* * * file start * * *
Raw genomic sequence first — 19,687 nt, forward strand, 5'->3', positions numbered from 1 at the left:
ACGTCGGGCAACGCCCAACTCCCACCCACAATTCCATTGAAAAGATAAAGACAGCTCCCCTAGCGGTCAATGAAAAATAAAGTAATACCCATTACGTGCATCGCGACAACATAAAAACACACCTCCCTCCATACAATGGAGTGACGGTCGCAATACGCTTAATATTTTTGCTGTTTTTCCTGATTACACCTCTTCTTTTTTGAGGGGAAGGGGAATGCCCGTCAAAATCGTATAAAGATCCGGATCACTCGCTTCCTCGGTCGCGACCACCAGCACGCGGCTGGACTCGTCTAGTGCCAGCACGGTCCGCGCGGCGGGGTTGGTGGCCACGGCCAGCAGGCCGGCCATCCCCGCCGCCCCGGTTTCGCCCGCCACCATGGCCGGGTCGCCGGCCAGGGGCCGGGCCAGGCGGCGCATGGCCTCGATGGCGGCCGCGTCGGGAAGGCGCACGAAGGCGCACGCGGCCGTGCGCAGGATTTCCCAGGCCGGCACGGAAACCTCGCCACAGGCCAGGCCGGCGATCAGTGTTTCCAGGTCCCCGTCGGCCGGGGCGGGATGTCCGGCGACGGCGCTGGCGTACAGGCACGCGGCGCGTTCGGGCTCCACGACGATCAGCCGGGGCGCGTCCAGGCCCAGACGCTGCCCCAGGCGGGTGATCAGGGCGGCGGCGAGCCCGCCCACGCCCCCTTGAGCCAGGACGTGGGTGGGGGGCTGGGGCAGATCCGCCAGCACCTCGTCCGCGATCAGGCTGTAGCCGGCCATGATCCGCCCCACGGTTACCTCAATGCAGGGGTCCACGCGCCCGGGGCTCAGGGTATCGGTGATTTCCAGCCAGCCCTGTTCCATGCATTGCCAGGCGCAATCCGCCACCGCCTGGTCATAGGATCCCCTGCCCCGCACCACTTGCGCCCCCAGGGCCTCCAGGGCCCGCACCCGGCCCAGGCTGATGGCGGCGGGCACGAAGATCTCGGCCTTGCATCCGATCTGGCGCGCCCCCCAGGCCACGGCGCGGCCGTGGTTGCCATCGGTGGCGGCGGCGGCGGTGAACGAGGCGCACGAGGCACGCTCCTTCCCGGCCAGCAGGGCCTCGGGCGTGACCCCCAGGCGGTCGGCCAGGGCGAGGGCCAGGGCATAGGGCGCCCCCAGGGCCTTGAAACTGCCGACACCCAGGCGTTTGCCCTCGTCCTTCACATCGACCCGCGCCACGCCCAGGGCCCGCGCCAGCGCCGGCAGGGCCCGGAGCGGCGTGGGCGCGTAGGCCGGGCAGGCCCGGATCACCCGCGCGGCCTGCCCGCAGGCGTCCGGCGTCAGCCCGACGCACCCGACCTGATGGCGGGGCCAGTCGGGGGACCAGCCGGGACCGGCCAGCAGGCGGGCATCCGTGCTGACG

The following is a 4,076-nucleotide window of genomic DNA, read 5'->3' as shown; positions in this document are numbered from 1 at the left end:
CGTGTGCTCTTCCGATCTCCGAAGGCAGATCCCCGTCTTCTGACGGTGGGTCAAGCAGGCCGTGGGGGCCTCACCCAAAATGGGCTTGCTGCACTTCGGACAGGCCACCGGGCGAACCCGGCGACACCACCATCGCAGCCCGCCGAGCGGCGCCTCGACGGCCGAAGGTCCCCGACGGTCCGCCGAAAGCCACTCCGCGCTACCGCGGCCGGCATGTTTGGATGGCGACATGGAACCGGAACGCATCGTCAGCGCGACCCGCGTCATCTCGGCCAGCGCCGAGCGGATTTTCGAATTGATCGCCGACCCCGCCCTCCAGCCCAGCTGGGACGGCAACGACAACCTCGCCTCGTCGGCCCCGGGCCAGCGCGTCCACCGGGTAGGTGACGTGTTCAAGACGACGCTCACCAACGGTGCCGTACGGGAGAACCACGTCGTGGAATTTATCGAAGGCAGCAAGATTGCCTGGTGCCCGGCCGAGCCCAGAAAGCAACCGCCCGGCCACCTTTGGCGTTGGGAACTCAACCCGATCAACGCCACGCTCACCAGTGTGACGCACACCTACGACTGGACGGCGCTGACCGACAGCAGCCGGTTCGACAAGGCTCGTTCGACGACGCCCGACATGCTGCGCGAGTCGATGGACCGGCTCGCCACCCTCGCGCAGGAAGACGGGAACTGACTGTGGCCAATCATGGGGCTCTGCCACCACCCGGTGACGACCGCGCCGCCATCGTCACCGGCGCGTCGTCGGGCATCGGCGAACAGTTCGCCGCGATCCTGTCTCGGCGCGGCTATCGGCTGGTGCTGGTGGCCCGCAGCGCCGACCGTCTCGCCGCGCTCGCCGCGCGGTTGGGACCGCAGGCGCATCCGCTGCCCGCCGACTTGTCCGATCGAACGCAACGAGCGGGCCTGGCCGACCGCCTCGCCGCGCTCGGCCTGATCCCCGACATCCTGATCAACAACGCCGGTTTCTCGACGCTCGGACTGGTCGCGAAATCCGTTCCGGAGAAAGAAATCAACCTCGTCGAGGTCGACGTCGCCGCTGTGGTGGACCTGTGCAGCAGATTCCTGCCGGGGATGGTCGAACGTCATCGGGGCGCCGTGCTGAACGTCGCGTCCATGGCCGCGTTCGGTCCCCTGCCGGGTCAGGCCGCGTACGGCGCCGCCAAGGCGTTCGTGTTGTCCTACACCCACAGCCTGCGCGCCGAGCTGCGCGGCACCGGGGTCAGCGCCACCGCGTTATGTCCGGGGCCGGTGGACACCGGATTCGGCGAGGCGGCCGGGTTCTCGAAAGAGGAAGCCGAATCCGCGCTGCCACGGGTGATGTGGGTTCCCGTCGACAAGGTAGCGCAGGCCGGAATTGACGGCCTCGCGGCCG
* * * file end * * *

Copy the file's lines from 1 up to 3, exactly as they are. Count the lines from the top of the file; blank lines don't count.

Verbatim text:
Raw genomic sequence first — 19,687 nt, forward strand, 5'->3', positions numbered from 1 at the left:
ACGTCGGGCAACGCCCAACTCCCACCCACAATTCCATTGAAAAGATAAAGACAGCTCCCCTAGCGGTCAATGAAAAATAAAGTAATACCCATTACGTGCATCGCGACAACATAAAAACACACCTCCCTCCATACAATGGAGTGACGGTCGCAATACGCTTAATATTTTTGCTGTTTTTCCTGATTACACCTCTTCTTTTTTGAGGGGAAGGGGAATGCCCGTCAAAATCGTATAAAGATCCGGATCACTCGCTTCCTCGGTCGCGACCACCAGCACGCGGCTGGACTCGTCTAGTGCCAGCACGGTCCGCGCGGCGGGGTTGGTGGCCACGGCCAGCAGGCCGGCCATCCCCGCCGCCCCGGTTTCGCCCGCCACCATGGCCGGGTCGCCGGCCAGGGGCCGGGCCAGGCGGCGCATGGCCTCGATGGCGGCCGCGTCGGGAAGGCGCACGAAGGCGCACGCGGCCGTGCGCAGGATTTCCCAGGCCGGCACGGAAACCTCGCCACAGGCCAGGCCGGCGATCAGTGTTTCCAGGTCCCCGTCGGCCGGGGCGGGATGTCCGGCGACGGCGCTGGCGTACAGGCACGCGGCGCGTTCGGGCTCCACGACGATCAGCCGGGGCGCGTCCAGGCCCAGACGCTGCCCCAGGCGGGTGATCAGGGCGGCGGCGAGCCCGCCCACGCCCCCTTGAGCCAGGACGTGGGTGGGGGGCTGGGGCAGATCCGCCAGCACCTCGTCCGCGATCAGGCTGTAGCCGGCCATGATCCGCCCCACGGTTACCTCAATGCAGGGGTCCACGCGCCCGGGGCTCAGGGTATCGGTGATTTCCAGCCAGCCCTGTTCCATGCATTGCCAGGCGCAATCCGCCACCGCCTGGTCATAGGATCCCCTGCCCCGCACCACTTGCGCCCCCAGGGCCTCCAGGGCCCGCACCCGGCCCAGGCTGATGGCGGCGGGCACGAAGATCTCGGCCTTGCATCCGATCTGGCGCGCCCCCCAGGCCACGGCGCGGCCGTGGTTGCCATCGGTGGCGGCGGCGGCGGTGAACGAGGCGCACGAGGCACGCTCCTTCCCGGCCAGCAGGGCCTCGGGCGTGACCCCCAGGCGGTCGGCCAGGGCGAGGGCCAGGGCATAGGGCGCCCCCAGGGCCTTGAAACTGCCGACACCCAGGCGTTTGCCCTCGTCCTTCACATCGACCCGCGCCACGCCCAGGGCCCGCGCCAGCGCCGGCAGGGCCCGGAGCGGCGTGGGCGCGTAGGCCGGGCAGGCCCGGATCACCCGCGCGGCCTGCCCGCAGGCGTCCGGCGTCAGCCCGACGCACCCGACCTGATGGCGGGGCCAGTCGGGGGACCAGCCGGGACCGGCCAGCAGGCGGGCATCCGTGCTGACG

The following is a 4,076-nucleotide window of genomic DNA, read 5'->3' as shown; positions in this document are numbered from 1 at the left end: